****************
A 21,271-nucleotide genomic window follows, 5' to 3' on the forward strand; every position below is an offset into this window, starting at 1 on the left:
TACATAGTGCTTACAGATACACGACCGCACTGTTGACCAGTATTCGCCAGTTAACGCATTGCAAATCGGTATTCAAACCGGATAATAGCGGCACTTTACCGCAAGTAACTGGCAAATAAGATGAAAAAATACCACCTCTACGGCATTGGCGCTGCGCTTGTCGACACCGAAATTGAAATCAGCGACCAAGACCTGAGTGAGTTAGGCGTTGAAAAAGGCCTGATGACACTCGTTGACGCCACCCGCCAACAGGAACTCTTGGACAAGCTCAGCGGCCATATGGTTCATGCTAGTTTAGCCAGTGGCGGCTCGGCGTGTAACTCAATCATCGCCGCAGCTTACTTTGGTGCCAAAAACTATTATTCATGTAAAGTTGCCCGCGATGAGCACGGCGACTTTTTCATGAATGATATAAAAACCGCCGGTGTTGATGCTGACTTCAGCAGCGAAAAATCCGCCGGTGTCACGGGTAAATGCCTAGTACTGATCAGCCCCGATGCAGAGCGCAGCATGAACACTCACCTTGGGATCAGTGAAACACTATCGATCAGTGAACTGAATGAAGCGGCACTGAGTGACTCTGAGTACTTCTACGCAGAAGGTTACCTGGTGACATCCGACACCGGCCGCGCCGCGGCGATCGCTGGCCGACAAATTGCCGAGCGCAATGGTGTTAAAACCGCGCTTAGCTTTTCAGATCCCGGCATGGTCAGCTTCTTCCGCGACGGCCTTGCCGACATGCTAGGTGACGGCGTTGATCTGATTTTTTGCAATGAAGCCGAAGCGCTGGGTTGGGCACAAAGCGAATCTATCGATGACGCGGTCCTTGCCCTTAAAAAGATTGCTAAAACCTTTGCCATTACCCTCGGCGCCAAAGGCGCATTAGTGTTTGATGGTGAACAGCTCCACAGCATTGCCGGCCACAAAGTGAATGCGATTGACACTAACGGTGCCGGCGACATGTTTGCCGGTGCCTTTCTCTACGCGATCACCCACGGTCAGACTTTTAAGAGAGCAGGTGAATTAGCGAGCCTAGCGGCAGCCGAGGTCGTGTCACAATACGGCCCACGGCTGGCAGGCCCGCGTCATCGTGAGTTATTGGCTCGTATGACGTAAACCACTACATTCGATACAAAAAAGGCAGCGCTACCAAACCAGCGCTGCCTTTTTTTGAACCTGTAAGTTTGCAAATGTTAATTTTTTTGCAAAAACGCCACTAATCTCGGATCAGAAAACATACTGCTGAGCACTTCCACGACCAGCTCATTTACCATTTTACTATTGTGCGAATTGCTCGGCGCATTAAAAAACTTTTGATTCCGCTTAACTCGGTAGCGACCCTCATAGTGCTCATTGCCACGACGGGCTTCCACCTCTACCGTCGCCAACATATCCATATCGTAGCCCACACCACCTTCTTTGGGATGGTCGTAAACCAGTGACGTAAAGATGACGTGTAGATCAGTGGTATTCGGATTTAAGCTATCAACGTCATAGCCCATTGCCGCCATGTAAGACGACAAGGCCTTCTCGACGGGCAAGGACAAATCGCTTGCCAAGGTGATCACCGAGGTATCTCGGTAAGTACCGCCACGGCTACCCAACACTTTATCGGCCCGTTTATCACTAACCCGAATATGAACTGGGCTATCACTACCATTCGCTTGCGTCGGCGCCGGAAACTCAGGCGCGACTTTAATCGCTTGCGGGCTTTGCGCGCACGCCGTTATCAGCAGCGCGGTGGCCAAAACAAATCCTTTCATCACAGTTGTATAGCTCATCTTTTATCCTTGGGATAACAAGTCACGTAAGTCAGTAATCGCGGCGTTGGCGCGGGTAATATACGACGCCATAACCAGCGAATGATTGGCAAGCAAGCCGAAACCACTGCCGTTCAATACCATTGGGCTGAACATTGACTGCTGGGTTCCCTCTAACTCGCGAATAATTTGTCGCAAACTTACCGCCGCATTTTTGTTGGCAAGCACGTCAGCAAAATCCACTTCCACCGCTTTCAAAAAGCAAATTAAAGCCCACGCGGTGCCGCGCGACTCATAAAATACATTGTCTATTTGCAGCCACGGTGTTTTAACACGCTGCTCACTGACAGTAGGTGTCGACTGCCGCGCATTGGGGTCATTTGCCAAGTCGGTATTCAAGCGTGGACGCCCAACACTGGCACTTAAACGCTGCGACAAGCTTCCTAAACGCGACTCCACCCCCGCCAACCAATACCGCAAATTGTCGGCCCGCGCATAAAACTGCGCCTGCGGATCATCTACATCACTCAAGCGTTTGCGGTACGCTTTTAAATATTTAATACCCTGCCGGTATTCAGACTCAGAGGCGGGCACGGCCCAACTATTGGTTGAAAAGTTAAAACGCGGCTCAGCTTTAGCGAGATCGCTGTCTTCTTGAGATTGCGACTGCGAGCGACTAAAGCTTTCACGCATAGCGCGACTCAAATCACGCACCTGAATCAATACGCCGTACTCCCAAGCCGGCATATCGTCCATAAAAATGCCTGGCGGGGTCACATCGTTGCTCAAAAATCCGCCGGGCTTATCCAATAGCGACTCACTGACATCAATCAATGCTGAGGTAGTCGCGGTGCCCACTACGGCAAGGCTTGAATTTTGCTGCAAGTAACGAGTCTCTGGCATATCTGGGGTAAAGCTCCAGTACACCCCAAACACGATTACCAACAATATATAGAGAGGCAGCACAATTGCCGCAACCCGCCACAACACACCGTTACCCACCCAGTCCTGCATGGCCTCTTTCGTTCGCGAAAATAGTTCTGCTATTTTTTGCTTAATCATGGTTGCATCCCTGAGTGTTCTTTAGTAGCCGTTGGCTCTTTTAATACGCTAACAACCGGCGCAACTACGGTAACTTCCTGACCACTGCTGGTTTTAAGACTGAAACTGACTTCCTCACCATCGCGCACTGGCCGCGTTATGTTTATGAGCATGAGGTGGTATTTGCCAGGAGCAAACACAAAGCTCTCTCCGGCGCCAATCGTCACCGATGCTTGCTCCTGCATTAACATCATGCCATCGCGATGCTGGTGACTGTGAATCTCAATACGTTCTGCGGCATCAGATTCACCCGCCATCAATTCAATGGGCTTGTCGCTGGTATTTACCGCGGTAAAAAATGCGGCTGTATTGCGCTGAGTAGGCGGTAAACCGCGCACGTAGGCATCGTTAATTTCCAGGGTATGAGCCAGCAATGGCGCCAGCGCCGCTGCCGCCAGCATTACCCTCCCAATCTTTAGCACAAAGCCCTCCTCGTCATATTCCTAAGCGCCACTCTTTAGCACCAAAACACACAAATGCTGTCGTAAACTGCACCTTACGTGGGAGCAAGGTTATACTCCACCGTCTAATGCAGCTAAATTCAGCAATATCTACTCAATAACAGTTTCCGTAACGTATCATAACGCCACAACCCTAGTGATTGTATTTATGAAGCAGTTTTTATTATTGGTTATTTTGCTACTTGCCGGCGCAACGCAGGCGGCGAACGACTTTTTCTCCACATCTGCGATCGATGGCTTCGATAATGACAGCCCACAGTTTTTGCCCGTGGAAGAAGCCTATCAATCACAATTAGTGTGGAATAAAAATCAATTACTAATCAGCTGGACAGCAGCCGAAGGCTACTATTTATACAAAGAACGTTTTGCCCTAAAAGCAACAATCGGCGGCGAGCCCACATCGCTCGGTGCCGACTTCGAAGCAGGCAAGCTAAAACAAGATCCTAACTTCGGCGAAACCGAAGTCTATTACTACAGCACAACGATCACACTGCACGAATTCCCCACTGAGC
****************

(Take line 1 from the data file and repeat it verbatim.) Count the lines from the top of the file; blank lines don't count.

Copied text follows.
A 21,271-nucleotide genomic window follows, 5' to 3' on the forward strand; every position below is an offset into this window, starting at 1 on the left: